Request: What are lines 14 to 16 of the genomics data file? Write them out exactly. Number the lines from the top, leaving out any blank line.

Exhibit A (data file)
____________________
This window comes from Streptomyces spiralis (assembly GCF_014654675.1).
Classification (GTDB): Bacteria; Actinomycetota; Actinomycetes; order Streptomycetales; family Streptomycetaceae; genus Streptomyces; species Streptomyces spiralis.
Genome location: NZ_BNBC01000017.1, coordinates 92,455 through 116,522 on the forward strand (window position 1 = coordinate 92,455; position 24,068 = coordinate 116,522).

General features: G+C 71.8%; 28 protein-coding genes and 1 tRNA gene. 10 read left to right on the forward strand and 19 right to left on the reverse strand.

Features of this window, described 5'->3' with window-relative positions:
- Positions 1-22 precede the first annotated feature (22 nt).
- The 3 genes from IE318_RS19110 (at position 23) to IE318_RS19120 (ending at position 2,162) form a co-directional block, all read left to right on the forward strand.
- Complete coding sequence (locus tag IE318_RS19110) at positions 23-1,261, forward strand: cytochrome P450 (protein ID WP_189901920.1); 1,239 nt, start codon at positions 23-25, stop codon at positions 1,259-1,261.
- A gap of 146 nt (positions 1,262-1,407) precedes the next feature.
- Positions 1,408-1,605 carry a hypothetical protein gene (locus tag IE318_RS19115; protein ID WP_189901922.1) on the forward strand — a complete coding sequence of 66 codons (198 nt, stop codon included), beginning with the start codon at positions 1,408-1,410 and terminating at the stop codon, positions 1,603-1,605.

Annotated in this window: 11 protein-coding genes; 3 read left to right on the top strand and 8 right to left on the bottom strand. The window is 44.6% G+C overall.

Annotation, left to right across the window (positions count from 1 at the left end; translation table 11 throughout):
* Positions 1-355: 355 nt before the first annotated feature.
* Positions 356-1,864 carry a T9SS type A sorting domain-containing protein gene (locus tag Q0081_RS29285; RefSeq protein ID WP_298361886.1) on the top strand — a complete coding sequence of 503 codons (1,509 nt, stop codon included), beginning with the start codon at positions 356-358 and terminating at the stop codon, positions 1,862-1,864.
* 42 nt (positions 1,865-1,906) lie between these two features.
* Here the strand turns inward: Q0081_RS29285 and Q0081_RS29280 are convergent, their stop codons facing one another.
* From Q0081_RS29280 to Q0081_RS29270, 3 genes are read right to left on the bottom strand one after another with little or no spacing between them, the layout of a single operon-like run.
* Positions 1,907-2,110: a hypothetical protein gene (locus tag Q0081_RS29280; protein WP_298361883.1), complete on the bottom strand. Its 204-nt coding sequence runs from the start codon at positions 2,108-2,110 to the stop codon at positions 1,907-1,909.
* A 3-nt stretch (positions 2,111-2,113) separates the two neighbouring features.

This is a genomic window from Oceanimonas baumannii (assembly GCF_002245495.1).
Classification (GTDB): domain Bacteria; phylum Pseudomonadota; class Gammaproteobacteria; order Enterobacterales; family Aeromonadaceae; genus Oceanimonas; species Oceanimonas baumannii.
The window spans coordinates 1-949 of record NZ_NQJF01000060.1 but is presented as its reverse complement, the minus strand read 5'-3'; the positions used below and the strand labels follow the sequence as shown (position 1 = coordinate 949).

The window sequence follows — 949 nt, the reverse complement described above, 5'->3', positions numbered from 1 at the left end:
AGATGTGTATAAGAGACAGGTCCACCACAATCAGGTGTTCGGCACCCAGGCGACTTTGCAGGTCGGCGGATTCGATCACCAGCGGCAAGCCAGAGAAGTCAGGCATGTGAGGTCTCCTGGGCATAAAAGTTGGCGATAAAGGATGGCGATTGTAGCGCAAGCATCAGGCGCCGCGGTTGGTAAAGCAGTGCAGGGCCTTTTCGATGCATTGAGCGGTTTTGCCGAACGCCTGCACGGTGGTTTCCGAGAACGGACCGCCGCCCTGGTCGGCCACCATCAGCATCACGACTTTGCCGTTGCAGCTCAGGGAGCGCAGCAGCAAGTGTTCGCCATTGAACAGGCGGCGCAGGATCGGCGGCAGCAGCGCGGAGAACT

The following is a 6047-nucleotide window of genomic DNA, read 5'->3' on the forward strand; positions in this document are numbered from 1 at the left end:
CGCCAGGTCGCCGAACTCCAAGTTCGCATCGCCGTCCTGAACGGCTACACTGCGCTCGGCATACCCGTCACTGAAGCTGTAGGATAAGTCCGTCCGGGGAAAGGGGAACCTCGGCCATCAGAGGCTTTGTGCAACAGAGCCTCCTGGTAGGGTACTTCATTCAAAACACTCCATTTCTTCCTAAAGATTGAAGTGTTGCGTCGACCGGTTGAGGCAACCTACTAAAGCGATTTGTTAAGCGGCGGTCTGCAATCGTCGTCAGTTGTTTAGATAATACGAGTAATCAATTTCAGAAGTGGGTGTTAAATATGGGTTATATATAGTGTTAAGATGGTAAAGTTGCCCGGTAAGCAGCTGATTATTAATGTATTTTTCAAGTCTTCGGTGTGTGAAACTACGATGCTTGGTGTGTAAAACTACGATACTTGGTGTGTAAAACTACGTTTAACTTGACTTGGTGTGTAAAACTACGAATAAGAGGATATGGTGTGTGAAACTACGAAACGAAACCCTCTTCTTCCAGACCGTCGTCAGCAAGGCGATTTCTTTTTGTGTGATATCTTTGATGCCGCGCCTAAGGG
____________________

* Positions 356-1,864 carry a T9SS type A sorting domain-containing protein gene (locus tag Q0081_RS29285; RefSeq protein ID WP_298361886.1) on the top strand — a complete coding sequence of 503 codons (1,509 nt, stop codon included), beginning with the start codon at positions 356-358 and terminating at the stop codon, positions 1,862-1,864.
* 42 nt (positions 1,865-1,906) lie between these two features.
* Here the strand turns inward: Q0081_RS29285 and Q0081_RS29280 are convergent, their stop codons facing one another.